Quick Summary on the Cadillac Tax

The tax was originally set to begin in 2013, but has been delayed as of December 18, 2015[1] until 2020.  This could be the best news we’ve received about the ACA since inception.  The Cadillac tax seems to promote employers offering plans that will be low in cost and therefore “better” for employees.  I always get real tickled when the government starts to think they know what’s best for everyone.  My mother references a quote from her late predecessor when her clients become overwhelmed by the rising health insurance, “good insurance isn’t cheap and cheap insurance isn’t good.” The way she says it usually brings a giggle or two from her audience.  The problem with the saying is that it’s no longer applicable to our current industry.  We need to replace the saying with “good insurance isn’t cheap and cheap insurance isn’t cheap either.”Our Federal government needs to do American business owners a favor by lighting the TNT fuse and backing away from this tax completely by repealing it.

The Cadillac Tax is a 40% excise tax on the “excess benefit” of high-cost employer sponsored health coverage on full-time eligible employees.  The design of this tax is intended to encourage businesses to choose lower cost health plans; however, it’s obvious the secondary design is to raise revenues to fund other ACA provisions the individual tax credit.

The excess benefit is the sum of an employee’s monthly excess amounts for the taxable period.  Excess amounts are the aggregate cost of an employee’s coverage for the month that exceeds 1/12 of the annual limitation for the calendar year.  Most employees will fall under the annual aggregate limit of $10,200 for individual coverage and $27,500 for coverage elections other than individual (spousal, child(ren), and whole family elections).  Any amounts over this limit are subject to the 40% tax.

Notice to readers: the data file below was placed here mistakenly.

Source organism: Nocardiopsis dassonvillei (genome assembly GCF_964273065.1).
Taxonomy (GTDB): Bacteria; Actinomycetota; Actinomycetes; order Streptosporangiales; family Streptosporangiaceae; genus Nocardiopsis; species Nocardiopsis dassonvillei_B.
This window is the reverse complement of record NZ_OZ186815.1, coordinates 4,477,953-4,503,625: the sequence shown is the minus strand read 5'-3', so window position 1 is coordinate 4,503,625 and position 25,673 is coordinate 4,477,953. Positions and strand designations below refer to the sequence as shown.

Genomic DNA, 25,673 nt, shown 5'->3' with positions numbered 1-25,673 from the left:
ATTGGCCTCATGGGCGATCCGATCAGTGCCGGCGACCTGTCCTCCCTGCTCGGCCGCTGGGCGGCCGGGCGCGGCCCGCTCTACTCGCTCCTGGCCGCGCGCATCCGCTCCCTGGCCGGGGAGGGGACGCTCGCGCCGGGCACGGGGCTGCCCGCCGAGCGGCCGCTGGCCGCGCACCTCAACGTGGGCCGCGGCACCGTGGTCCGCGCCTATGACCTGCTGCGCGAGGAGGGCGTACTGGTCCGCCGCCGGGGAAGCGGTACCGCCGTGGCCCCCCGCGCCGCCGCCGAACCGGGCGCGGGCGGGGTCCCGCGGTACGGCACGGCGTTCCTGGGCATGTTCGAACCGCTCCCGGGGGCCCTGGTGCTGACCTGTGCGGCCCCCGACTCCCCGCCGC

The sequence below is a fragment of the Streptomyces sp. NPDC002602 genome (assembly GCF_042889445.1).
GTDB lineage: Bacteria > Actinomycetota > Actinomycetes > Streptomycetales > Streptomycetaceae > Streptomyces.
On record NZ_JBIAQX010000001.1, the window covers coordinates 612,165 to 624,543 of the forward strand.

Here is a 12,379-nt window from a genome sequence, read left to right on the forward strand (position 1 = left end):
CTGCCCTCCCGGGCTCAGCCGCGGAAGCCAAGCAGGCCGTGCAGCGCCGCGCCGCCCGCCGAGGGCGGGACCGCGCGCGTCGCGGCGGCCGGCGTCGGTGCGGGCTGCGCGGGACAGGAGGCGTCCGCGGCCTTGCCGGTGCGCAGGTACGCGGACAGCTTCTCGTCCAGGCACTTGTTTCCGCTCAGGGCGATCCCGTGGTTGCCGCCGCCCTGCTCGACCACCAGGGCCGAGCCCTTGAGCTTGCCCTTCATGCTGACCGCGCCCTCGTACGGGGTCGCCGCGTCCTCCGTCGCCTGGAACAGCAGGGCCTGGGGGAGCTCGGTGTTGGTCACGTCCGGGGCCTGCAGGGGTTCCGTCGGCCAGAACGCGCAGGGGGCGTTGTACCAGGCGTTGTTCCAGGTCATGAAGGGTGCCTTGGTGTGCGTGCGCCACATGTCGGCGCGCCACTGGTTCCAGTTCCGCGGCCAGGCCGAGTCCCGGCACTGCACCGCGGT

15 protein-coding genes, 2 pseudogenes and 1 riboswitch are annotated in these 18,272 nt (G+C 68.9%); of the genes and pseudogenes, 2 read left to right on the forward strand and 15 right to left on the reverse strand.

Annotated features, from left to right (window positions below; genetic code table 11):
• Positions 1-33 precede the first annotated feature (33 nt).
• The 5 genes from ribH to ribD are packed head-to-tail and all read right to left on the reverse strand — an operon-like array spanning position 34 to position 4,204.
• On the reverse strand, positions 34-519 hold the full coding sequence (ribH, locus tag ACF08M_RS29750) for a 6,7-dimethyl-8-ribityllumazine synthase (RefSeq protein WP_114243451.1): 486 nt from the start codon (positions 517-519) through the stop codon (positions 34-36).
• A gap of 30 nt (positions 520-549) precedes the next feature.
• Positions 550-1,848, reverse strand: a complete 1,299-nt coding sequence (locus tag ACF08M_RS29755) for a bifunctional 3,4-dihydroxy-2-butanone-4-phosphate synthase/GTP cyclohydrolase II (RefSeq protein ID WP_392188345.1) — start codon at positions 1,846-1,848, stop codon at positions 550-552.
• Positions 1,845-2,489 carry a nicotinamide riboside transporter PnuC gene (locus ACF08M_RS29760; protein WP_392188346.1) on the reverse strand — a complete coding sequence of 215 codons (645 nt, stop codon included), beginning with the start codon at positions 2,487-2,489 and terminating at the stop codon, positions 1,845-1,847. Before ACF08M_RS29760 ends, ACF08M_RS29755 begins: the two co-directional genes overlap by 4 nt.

• There is also a high risk profession category including qualified retirees which sets higher annual limits at $11,850 for individual coverage and $30,950 for coverage elections other than individual (spousal, child(ren), and whole family elections)
    • Those professions include:
      • Law Enforcement
      • Fire Protection Services
      • Paramedics, First Responders, EMT
      • Individuals in construction, mining, agriculture, forestry, and fishing
      • Long shore Work
      • Retirees in those professions with 20 or more years of service

So you might be wondering, who is responsible for paying the tax?  Well, that would fall under the “coverage provider.”  There are a few different types of coverage providers; however, health insurance issuers, employers, and third party administrators are all possible payers depending on the type of coverage.

  • The coverage provider for most employers that purchase fully insured coverage would be their carrier. The employer or Plan Administrator would only be responsible for reporting the excess benefit to their respective coverage providers and the IRS each month/year.
    • Anyone who understands basic economics knows exactly what happens when an additional tax or cost is placed upon a business. They will most assuredly pass these costs to consumers; therefore, driving prices ever higher in a market that already is becoming the second largest employer expense right behind Wages.

There are too many variables that could change with this tax between now and 2020.  The IRS is now scheduled to release final guidance on the tax requirements sometime before 2020. My priority as a broker consultant to business owners is to have the best possible solution available for them when the time comes. I will continue to bring developments to light as I study and learn more.

Sincerely,

Blake Butler

[1] 2016 Federal Budget Bill signed into law by President Obama